Describe your role as President of the Black Business and Professional Association.
I lead the strategy for economic opportunity and sustainability in the black business community. We look specifically at equity, impact and systemic barriers. I’m serious about these entrepreneurs. I know their names. I know their stories. I know the issues they face. When I do something, I do it 110%.
You’re managing such a wide scope of interests, ventures and projects, can you give us an example of what you’re working on right now?
We’re looking at all the ways Black-owned businesses have been affected differently than mainstream businesses during the pandemic. We’re working with the government on a Black entrepreneurship fund program. Our goal is to close the gap so that more people can contribute to the economy and aren’t doing so at a disadvantage.
Right now, I have a lot of young business women calling me, asking for support. They’ve got these great ideas—companies with immense potential—but don’t yet have confidence or the necessary knowledge. I’m here to help them organize a business plan, take them seriously, navigate new spaces, get into the gritty details, and above all, embrace their inner boss. Not enough people give women that kind of inspiration—entrepreneurial or otherwise.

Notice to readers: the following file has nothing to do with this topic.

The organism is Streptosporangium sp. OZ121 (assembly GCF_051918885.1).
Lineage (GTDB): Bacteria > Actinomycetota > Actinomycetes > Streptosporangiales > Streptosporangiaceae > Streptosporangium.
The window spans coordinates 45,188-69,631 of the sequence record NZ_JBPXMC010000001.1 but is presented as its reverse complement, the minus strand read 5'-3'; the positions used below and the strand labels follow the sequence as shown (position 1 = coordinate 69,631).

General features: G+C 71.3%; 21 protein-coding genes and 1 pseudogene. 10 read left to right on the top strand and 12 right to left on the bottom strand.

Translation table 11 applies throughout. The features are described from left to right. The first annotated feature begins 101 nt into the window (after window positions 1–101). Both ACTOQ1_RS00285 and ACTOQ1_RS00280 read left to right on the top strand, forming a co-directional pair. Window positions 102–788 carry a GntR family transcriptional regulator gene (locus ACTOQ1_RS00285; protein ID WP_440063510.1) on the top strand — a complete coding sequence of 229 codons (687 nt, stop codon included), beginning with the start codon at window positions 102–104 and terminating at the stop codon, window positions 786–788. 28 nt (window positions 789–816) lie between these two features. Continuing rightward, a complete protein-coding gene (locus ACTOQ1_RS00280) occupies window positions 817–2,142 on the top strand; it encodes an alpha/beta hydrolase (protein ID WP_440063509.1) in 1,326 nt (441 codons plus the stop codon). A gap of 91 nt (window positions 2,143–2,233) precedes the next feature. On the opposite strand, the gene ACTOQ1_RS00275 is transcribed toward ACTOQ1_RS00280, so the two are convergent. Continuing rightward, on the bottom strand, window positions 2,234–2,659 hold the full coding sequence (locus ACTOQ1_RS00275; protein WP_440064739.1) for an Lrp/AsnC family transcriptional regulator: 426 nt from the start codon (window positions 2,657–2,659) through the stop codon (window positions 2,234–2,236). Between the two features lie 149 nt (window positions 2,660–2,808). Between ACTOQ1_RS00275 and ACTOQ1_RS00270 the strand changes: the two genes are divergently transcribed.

When it comes to building a support network, who would you say are your biggest champions?
That’s easy. I have two amazing daughters, and I can always count on them to tell me how it is. I also have several key confidants and friends who are very honest. Everything they say comes from a place of love and respect—I thrive off that.
What’s been the defining Golden Moment of your career?
Realizing that all the small little things the BBPA programs have provided to children and their families means so much more to them than I had thought. Scholarships and mentorship programs can really have a huge impact. Because it’s not just about the money—it certainly helps—what’s more meaningful, is that it represents someone believing in them. They’ll take that forward and use that to achieve much more than the scholarship initially funded.
What does Golden Together mean to you?
I think of light. I think of inspiration. I think of hope. I think of warmth, healing, brightness, glow. Put that all together and I see a thriving community.
SHOP NADINE'S JEWELRY
14k Yellow Gold
Curb Chain Necklace
14k Yellow Gold
Diamond Tennis Bracelet
14k Yellow Gold, Diamond
Thin Croissant Dome Ring
14k Yellow Gold
Double Curb Chain Necklace
Heirloom Ring Garnet
14k Yellow Gold, Garnet
Pave Diamond Slim Signet
14k Yellow Gold, Diamond
Bold Link Chain Necklace
14k Yellow Gold
Photographed by Renée Rodenkirchen